EDram: Effective early disease risk assessment with matrix factorization on a large-scale medical database: A case study on rheumatoid arthritis

Chu Yu Chin, Sun Yuan Hsieh, Vincent Shin-Mu Tseng*

*Corresponding author for this work

Research output: Contribution to journalArticlepeer-review

4 Scopus citations

Abstract

Recently, a number of analytical approaches for probing medical databases have been developed to assist in disease risk assessment and to determine the association of a clinical condition with others, so that better and intelligent healthcare can be provided. The early assessment of disease risk is an emerging topic in medical informatics. If diseases are detected at an early stage, prognosis can be improved and medical resources can be used more efficiently. For example, if rheumatoid arthritis (RA) is detected at an early stage, appropriate medications can be used to prevent bone deterioration. In early disease risk assessment, finding important risk factors from large-scale medical databases and performing individual disease risk assessment have been challenging tasks. A number of recent studies have considered risk factor analysis approaches, such as association rule mining, sequential rule mining, regression, and expert advice. In this study, to improve disease risk assessment, machine learning and matrix factorization techniques were integrated to discover important and implicit risk factors. A novel framework is proposed that can effectively assess early disease risks, and RA is used as a case study. This framework comprises three main stages: data preprocessing, risk factor optimization, and early disease risk assessment. This is the first study integrating matrix factorization and machine learning for disease risk assessment that is applied to a nation-wide and longitudinal medical diagnostic database. In the experimental evaluations, a cohort established from a large-scale medical database was used that included 1007 RA-diagnosed patients and 921,192 control patients examined over a nine-year follow-up period (2000–2008). The evaluation results demonstrate that the proposed approach is more efficient and stable for disease risk assessment than state-of-the-art methods.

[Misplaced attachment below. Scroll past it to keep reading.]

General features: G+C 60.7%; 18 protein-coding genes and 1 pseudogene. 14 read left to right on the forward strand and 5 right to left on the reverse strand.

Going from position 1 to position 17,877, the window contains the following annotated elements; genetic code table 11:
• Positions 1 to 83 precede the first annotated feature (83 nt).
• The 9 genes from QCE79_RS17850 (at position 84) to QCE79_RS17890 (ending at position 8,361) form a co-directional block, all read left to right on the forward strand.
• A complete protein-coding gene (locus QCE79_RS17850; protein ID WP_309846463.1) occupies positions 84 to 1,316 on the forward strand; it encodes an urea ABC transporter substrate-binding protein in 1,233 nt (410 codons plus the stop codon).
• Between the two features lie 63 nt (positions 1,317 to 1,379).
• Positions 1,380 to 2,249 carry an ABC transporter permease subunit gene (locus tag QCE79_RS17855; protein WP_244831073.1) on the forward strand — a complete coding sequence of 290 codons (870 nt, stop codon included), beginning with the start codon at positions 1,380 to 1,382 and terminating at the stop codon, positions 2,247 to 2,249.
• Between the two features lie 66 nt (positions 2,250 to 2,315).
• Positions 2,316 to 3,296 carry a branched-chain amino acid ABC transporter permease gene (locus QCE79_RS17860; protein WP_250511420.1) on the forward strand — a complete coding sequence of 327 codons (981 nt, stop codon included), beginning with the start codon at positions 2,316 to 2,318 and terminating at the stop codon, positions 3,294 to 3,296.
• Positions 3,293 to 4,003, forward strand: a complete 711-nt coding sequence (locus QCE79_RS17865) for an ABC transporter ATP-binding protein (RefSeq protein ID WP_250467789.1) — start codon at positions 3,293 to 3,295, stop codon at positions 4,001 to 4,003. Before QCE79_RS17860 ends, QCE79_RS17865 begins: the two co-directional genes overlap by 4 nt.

Original languageEnglish
Article numbere0207579
JournalPLoS ONE
Volume13
Issue number11
DOIs
StatePublished - 1 Nov 2018

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